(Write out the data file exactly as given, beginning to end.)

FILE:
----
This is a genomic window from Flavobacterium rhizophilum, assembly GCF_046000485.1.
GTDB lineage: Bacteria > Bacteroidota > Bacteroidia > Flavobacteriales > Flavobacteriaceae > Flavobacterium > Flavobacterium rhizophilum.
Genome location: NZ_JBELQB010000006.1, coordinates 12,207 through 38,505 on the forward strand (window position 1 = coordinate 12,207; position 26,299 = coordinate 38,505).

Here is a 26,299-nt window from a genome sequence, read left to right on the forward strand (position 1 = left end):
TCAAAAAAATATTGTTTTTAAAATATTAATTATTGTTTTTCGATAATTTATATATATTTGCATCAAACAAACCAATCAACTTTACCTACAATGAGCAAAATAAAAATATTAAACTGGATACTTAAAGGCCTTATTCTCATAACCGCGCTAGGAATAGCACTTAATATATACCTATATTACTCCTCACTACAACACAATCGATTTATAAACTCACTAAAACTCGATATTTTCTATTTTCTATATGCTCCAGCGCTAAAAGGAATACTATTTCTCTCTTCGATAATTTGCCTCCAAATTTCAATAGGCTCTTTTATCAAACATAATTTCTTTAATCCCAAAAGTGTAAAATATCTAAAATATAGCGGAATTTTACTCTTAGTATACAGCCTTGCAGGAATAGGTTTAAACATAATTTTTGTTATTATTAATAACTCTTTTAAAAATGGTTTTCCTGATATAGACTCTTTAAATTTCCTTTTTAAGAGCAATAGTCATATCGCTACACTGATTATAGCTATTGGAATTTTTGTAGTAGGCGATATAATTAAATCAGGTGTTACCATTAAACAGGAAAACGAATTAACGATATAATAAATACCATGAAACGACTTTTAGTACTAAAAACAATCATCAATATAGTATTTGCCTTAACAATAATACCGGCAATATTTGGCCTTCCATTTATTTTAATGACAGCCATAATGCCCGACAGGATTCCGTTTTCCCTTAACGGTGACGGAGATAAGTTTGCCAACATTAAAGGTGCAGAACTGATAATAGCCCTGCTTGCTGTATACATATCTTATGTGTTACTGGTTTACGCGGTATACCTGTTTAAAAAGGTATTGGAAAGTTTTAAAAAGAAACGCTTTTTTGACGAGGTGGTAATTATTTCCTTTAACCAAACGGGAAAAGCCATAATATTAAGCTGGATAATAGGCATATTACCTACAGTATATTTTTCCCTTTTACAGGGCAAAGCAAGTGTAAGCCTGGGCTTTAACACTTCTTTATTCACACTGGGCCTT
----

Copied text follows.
This is a genomic window from Flavobacterium rhizophilum, assembly GCF_046000485.1.
GTDB lineage: Bacteria > Bacteroidota > Bacteroidia > Flavobacteriales > Flavobacteriaceae > Flavobacterium > Flavobacterium rhizophilum.
Genome location: NZ_JBELQB010000006.1, coordinates 12,207 through 38,505 on the forward strand (window position 1 = coordinate 12,207; position 26,299 = coordinate 38,505).

Here is a 26,299-nt window from a genome sequence, read left to right on the forward strand (position 1 = left end):
TCAAAAAAATATTGTTTTTAAAATATTAATTATTGTTTTTCGATAATTTATATATATTTGCATCAAACAAACCAATCAACTTTACCTACAATGAGCAAAATAAAAATATTAAACTGGATACTTAAAGGCCTTATTCTCATAACCGCGCTAGGAATAGCACTTAATATATACCTATATTACTCCTCACTACAACACAATCGATTTATAAACTCACTAAAACTCGATATTTTCTATTTTCTATATGCTCCAGCGCTAAAAGGAATACTATTTCTCTCTTCGATAATTTGCCTCCAAATTTCAATAGGCTCTTTTATCAAACATAATTTCTTTAATCCCAAAAGTGTAAAATATCTAAAATATAGCGGAATTTTACTCTTAGTATACAGCCTTGCAGGAATAGGTTTAAACATAATTTTTGTTATTATTAATAACTCTTTTAAAAATGGTTTTCCTGATATAGACTCTTTAAATTTCCTTTTTAAGAGCAATAGTCATATCGCTACACTGATTATAGCTATTGGAATTTTTGTAGTAGGCGATATAATTAAATCAGGTGTTACCATTAAACAGGAAAACGAATTAACGATATAATAAATACCATGAAACGACTTTTAGTACTAAAAACAATCATCAATATAGTATTTGCCTTAACAATAATACCGGCAATATTTGGCCTTCCATTTATTTTAATGACAGCCATAATGCCCGACAGGATTCCGTTTTCCCTTAACGGTGACGGAGATAAGTTTGCCAACATTAAAGGTGCAGAACTGATAATAGCCCTGCTTGCTGTATACATATCTTATGTGTTACTGGTTTACGCGGTATACCTGTTTAAAAAGGTATTGGAAAGTTTTAAAAAGAAACGCTTTTTTGACGAGGTGGTAATTATTTCCTTTAACCAAACGGGAAAAGCCATAATATTAAGCTGGATAATAGGCATATTACCTACAGTATATTTTTCCCTTTTACAGGGCAAAGCAAGTGTAAGCCTGGGCTTTAACACTTCTTTATTCACACTGGGCCTT